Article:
Well, it may have happened to you too: you begin writing a story and you are absolutely into it. You write for days, possessed by your muse and then, at some point… No inspiration, no words, no ideas. Nothing anymore.
You realize the story as you imagined it, has flaws.
Well, wanna hear a secret?
Every story has flaws.
In the beginning at least.
The Real Reason Why You’re Stuck
If you are stuck in the middle of your story and you lost your hope and will, there can be only one deep reason, apart from the mythological writer’s block: you don’t know what you are supposed to write anymore.
Because you realized you were on the wrong path, maybe.
Now, that’s something that can happen both to planners – like me – or to pantsers, and for both types of writers, I think the key is forcing yourself to focus only on that single story, for some time.
That could sound strange to you: too many other writers in such moments suggest to leave the story aside for some time and dedicate yourself to write something different.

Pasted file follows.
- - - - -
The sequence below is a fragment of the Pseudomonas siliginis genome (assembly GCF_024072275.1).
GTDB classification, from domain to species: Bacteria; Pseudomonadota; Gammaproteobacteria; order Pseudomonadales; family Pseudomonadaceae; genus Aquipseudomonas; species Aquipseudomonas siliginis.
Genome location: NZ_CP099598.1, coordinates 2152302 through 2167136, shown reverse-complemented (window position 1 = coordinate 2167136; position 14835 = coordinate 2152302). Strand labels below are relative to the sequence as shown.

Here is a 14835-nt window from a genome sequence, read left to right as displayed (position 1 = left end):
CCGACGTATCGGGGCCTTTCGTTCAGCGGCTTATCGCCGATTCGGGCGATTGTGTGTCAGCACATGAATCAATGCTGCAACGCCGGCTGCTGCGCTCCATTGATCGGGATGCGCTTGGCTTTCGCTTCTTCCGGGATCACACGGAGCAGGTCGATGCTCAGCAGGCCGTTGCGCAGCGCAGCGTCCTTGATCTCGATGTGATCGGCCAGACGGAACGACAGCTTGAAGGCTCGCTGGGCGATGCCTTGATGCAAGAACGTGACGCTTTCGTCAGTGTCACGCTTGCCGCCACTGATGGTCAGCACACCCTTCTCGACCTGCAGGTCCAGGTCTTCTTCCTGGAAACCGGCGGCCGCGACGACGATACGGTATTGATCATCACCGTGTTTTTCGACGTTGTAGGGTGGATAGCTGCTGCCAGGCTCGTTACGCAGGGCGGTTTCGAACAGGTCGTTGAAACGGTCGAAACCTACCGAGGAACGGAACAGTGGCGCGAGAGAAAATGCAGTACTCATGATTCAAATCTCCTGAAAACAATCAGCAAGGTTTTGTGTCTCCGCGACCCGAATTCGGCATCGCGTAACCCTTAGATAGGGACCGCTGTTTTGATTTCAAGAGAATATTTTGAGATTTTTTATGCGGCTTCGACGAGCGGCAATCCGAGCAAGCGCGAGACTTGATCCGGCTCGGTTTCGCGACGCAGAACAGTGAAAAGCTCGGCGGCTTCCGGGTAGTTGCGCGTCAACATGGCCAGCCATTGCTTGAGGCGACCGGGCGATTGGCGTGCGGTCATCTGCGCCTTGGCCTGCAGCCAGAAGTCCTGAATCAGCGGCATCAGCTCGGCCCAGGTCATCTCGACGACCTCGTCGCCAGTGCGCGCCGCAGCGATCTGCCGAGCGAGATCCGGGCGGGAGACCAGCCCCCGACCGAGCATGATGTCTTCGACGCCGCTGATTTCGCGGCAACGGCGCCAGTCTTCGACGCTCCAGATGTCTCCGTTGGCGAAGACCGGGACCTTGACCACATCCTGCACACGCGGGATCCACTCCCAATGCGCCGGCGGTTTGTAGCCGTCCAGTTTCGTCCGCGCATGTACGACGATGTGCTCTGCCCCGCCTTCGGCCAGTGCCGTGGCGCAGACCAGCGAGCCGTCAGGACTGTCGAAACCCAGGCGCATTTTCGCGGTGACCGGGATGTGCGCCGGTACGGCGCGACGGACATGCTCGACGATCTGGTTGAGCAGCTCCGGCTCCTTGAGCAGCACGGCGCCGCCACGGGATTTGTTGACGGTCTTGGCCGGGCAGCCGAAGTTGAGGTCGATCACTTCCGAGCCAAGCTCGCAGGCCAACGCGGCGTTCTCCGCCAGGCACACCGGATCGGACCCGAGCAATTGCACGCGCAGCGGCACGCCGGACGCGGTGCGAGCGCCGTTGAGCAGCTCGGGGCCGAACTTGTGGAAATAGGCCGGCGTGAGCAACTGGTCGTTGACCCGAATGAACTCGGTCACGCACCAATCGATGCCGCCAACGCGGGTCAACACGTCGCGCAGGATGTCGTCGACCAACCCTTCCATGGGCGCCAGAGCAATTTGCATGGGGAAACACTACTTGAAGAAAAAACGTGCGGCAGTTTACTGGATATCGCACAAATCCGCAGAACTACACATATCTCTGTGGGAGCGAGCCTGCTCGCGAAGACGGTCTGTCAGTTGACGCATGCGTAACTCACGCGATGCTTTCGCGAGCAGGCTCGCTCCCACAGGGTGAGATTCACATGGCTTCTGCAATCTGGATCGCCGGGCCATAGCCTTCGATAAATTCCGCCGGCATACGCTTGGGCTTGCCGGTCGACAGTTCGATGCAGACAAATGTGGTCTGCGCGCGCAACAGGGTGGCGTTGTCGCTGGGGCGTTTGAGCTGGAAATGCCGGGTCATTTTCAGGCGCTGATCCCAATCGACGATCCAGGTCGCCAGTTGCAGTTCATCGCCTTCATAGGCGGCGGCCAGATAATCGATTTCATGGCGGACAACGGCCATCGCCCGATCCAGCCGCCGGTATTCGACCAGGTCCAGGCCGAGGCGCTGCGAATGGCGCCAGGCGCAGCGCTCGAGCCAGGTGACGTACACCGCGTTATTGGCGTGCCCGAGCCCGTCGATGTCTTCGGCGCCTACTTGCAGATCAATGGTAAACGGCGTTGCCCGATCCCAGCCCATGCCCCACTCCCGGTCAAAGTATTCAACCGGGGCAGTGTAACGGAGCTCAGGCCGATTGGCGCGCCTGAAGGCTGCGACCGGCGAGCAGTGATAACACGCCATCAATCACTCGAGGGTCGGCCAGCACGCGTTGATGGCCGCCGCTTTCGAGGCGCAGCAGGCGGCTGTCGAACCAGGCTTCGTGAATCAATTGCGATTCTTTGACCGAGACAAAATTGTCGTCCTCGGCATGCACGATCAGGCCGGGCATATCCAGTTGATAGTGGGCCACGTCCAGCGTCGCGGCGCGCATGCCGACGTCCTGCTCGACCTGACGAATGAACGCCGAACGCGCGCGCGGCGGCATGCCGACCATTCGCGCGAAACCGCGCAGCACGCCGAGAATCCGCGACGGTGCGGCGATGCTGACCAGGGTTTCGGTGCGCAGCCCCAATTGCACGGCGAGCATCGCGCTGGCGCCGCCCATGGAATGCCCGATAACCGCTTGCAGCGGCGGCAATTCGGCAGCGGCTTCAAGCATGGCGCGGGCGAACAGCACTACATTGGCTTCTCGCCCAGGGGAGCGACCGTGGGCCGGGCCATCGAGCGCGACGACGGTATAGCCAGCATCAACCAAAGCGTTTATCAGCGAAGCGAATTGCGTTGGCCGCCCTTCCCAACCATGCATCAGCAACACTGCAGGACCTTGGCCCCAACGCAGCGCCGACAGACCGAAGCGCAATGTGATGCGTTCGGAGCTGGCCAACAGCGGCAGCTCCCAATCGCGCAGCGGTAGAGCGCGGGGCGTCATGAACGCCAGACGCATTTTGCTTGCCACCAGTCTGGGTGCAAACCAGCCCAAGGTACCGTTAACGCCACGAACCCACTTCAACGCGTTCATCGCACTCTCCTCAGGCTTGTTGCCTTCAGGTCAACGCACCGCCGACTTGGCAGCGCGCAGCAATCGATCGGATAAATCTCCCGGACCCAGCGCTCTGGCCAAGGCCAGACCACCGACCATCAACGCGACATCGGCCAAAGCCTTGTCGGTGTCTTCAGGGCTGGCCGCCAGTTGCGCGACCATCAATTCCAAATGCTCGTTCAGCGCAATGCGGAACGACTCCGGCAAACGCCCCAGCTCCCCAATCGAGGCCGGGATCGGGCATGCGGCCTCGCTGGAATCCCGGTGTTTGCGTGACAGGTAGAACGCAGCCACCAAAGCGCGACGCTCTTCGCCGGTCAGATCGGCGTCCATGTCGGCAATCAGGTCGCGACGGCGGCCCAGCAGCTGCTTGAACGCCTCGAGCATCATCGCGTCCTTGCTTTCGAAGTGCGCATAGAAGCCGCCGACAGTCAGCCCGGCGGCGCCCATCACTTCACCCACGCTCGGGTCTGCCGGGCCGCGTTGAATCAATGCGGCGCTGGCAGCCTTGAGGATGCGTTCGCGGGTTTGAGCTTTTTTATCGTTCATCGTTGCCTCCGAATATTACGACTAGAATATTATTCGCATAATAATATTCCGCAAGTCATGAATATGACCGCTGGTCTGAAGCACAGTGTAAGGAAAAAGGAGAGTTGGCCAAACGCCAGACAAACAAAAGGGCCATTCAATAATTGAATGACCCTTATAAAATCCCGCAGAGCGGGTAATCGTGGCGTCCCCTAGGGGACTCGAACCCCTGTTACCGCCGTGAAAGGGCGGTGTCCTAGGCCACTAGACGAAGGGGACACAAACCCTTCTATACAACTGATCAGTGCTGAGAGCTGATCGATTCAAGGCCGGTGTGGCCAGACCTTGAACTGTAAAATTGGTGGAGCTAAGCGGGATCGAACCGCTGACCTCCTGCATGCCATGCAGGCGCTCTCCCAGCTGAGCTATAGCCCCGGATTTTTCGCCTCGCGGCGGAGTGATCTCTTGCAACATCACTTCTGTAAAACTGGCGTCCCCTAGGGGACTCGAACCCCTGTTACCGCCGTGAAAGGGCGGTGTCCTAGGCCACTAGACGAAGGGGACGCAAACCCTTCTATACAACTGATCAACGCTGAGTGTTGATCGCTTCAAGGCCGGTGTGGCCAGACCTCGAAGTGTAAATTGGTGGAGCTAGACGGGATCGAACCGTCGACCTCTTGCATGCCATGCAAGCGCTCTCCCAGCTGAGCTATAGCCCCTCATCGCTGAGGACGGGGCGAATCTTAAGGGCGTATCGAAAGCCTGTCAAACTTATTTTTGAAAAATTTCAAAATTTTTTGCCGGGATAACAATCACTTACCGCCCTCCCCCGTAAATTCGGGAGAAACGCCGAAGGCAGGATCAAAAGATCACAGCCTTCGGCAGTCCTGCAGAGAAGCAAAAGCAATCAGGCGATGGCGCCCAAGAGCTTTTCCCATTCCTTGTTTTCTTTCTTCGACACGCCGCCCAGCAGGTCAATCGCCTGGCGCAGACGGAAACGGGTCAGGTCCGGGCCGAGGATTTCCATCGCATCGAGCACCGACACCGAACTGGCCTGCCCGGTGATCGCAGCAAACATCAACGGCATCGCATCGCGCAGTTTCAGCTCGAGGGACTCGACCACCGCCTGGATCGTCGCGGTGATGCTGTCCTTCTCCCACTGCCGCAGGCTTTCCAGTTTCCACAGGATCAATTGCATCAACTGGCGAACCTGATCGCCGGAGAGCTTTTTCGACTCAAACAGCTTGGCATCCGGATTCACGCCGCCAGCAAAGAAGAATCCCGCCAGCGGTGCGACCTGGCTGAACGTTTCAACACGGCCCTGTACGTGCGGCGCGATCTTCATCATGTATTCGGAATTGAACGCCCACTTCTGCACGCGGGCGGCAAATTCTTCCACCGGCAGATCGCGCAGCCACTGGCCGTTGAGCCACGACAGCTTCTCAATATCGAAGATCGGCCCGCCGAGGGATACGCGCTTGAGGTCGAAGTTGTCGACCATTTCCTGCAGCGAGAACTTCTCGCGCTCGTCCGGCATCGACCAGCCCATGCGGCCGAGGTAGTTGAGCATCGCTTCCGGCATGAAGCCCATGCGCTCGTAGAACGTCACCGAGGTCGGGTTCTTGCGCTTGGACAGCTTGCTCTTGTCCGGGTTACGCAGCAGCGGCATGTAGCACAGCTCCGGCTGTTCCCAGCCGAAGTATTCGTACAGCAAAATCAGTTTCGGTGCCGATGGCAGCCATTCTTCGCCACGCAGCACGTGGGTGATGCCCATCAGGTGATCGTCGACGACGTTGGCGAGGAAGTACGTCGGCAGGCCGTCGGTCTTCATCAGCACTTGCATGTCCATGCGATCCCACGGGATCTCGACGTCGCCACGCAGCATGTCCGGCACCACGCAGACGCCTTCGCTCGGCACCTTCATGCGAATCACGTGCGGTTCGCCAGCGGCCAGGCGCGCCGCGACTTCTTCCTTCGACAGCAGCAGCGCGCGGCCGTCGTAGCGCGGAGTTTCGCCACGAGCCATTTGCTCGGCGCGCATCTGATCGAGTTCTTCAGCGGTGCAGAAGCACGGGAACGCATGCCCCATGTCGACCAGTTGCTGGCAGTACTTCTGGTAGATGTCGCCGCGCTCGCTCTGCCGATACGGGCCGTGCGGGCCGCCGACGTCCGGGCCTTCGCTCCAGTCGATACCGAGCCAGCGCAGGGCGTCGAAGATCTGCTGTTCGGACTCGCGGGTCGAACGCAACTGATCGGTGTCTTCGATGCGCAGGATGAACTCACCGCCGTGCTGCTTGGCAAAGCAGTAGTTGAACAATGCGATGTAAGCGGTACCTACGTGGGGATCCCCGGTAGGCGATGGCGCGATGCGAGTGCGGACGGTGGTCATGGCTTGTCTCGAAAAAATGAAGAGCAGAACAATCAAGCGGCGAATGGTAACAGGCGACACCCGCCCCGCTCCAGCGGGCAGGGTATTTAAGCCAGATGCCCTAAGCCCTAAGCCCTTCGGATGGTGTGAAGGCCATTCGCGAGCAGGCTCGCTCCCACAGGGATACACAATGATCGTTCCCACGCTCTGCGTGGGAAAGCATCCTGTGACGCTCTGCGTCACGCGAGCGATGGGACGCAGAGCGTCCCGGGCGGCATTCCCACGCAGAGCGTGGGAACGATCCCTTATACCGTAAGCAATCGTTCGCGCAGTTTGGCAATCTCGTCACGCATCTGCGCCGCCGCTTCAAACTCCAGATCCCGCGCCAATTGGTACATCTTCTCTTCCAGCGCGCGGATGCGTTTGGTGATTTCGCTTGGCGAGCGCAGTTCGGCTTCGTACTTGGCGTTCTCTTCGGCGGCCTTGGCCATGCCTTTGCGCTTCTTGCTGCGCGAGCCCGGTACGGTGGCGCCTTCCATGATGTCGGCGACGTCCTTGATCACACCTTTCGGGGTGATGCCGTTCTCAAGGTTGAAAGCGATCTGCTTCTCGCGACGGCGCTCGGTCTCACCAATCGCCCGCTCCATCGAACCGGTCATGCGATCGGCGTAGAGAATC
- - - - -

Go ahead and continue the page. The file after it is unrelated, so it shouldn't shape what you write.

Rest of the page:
Get yourself some time to focus on that single story. A week, two weeks, a month. Do nothing else than thinking about ideas for that story, and keep your writing in shape with simple, not-demanding writing exercise.
You’ll eventually find the solution to your impasse.
For this to work, it’s better to do it in a structured way.
Write down the list of each chapter/scene of your story with only one sentence describing them, so that you can “re-experience” your tale from beginning to end in just a couple of minutes (a simple version of what you should do during the information consistency check phase, yes!)
Put it in your smartphone or in a small paper notebook, put it on something you always carry with you.
Then every time you have an idea, even if it seems strange, add it.
Do not write it, yet.
Let your ideas grow inside you. Read and re-read your summary until some of the ideas make sense together.
And then, once you have it, there’s no excuse anymore.
Write it till the end.
On a side note, sometimes, it makes sense to leave a story halfway through. I did it with “Huntress“, because even if I knew (and still know) where I wanted to head to, I wanted to do something different.
I’ll finish it, sooner or later, probably. But In this case, it’s simply not the right time for me to write that ending.